Graham blasts a smokin' 400 as one of 3 golds on the day. (Photo by Don Rich)
Wakefield’s Ariah Graham took home three titles on the final day of the New Balance National Championships on Sunday while Boys & Girls High School capped off the meet with its second dominating relay title in as many days.
Graham, a senior helped Wakefield – which was running as the Junior Striders – set a meet record in the 4x200 meter record of 1:36.35, then came back to win the open 400 meters in 53.95 and anchor the girls 4 x 400 meters. And a day after they ended Saturday night with a gutsy come-from-behind win in the 4x800 relay, Boys & Girls had an easier job winning today’s 4x400 event, winning in 3:16.78 by more than two seconds.
Dior looks like a veteran sailing over the hurdles to become US#3 All-Time. (Photo by Tim O'Dowd)
Only a Sophomore, Dior Hall of Colorado set a Sophomore National Record in the semis of the 60 hurdles with a great time of 8.25. But Dior wasn't done, torching the track in the final to a US#3 All-Time mark of 8.19, just 3 hundredths of a second off the national record of 8.16 by Jacquelyn Coward in 2008.
The fastest race of the day was the boys 800 meters, producing two of the top three all-time high school times. Pascack Valley’s Ben Malone broke the meet record winning in 1:49.94, also good for the second best time ever. Defending champ Zavon Watkins, who held the meet record before Malone broke it, ran a personal best 1:50.11, the third best time ever. Even race favorite Ned Willig, who faded after he set a blistering pace, ran the 7th best time ever 1:51.59, en route to finishing third.
Malone holds of Watkins in a great 800 duel. (Photo by Don Rich)
“I knew he’d be there,” Malone said of Watkins’ tendency to outkick opponents on the final straightaway. “I couldn’t let up until I was at the finish line.”
The girls mile also saw a meet record fall. Hannah Meier ran at the front of a bunched-up pack for the entire race, the broke away in the final 400 meters to finish in 4:42.60. That bested Emily Lipari’s record by four hundredths of a second.
With her wire-to-wire win, Meier cemented her status as the country’s fastest miler. With 400 meters to go, Angel Piccirillo and North Shore’s Brianna Nerud looked poised to make a move, but before they could, Meier surged to put the race to bed and won by more than two seconds.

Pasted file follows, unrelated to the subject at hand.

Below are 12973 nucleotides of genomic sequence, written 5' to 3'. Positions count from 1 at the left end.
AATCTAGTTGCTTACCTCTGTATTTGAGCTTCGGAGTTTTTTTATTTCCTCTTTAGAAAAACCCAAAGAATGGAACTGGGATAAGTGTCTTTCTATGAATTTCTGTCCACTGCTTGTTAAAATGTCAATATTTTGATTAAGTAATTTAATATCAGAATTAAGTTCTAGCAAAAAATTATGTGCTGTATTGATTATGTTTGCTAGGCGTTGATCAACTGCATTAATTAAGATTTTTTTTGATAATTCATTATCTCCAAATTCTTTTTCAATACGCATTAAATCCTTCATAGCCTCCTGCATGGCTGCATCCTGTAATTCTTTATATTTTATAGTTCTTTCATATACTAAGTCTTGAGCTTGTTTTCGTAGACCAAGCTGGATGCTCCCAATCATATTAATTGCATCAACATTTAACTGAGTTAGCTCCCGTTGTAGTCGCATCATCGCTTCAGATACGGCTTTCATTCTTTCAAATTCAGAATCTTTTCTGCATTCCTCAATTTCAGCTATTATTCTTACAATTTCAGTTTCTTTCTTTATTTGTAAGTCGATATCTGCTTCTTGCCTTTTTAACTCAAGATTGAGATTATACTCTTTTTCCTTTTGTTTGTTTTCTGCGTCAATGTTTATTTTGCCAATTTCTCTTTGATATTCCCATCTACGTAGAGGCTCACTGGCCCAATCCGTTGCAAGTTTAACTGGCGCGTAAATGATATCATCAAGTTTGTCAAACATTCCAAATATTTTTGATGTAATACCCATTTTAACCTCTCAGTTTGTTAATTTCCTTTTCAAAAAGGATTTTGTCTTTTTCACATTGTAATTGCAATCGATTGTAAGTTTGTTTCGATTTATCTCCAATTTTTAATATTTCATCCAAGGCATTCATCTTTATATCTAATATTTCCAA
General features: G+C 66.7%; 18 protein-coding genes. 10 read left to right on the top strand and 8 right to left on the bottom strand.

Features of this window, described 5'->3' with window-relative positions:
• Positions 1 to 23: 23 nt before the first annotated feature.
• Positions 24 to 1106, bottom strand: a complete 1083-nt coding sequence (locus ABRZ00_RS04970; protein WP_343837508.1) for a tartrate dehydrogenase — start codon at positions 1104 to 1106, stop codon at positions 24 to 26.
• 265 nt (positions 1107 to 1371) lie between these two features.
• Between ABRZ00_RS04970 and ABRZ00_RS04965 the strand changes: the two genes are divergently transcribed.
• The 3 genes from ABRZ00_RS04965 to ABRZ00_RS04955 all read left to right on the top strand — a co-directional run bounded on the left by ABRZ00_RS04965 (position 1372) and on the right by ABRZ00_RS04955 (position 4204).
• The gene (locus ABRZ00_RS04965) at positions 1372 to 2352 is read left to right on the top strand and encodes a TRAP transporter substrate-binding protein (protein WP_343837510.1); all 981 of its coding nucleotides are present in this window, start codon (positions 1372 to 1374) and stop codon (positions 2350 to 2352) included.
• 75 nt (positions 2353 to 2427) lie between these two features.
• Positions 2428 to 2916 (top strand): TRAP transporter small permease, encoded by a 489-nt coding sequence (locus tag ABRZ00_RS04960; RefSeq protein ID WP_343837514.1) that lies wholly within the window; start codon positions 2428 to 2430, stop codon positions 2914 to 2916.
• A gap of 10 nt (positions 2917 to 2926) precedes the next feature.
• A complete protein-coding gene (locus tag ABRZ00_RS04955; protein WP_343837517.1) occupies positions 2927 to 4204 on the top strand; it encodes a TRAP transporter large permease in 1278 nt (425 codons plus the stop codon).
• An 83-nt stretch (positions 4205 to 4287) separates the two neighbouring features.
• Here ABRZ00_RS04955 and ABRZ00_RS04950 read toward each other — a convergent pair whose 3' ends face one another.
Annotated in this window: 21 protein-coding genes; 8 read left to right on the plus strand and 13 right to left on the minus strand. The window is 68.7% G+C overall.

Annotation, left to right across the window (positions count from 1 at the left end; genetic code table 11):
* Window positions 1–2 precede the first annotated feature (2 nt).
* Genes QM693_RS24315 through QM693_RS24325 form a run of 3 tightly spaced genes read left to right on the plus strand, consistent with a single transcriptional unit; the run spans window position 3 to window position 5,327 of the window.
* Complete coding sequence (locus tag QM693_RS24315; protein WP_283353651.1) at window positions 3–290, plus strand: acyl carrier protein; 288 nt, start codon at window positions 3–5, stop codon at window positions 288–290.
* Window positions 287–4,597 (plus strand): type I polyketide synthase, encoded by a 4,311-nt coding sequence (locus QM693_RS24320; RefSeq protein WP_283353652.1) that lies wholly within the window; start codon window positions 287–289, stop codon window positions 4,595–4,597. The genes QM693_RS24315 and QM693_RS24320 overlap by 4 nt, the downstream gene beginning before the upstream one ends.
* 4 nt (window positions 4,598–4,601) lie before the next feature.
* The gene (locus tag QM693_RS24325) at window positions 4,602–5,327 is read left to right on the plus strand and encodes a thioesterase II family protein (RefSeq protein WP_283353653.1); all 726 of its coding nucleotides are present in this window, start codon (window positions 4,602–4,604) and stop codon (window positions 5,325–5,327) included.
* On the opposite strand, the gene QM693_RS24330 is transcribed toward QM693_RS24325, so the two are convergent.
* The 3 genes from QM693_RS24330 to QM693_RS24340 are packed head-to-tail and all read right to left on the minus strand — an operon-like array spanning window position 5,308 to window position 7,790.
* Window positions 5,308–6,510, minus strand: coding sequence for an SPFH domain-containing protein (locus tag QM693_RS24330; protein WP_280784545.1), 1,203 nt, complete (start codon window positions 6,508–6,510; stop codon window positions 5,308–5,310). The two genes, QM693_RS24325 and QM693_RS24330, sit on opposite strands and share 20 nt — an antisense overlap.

St. Benedict Prep’s Edward Cheseret joined Ariah Graham as the only other athlete or team to collect three titles, but he was hoping for more.
Cheserek entered the day with a couple of opportunities to make history. He already had won two titles from wins in the Distance and Sprint Medley Relays and a double win in the mile and 2 mile would have given him an unprecedented four total. The other attainable mark was in the 2-mile, where he was hoping to break the record.
Neither panned out. Cheseret ran 8:50.53 in a race all by himself, falling more than 10 seconds shy of Gerry Lindgren’s fabled mark.
About an hour later, he was back on the line in the mile. Cheseret set a slow pace early on, leading the pack through 2:07.9. But in an unexpected upset, Utah’s Brad Nye ran his second half in 2:00 and snatched away Cheserek’s fourth PR, a great performance for the BUY-bound senior.
“I came here to the run the mile alone,” Nye said. “I knew Cheserek was going to fight every step of the way. He’s such a beast.”
In another epic 400 meter battle, the country’s fastest in the event, Najee Glass and Aldrich Bailey, again dueled to a photo finish. Glass won in what looked like a virtual tie, 46.57 to 45.59. Bailey tried to pass on the final back straightaway, but lost the angle and couldn’t recover in time.
Bailey lost by the exact same margin two weeks ago at the Brooks PR Invitational, when Glass ran a U.S. No 1 46.06.
Bailey redeemed himself in the 200 meters later on in the meet, however, coming back winning in 21.07.
Ajee Wilson prior to making her trademark move. (Photo by Don Rich)
Neptune’s Ajee’ Wilson defended her 800 meter crown, besting Bronxville’s Mary Cain, 2:06.58 to 2:07.26.
In the girls two mile, it looked like Alabama’s Carmen Carlos made her move too soon when Rachel Paul came from third and put more than two seconds on the field heading into the last quarter mile. But Carlos wasn’t done and caught Paul about 10 feet from the finish line. Carlos ran 10:25.30.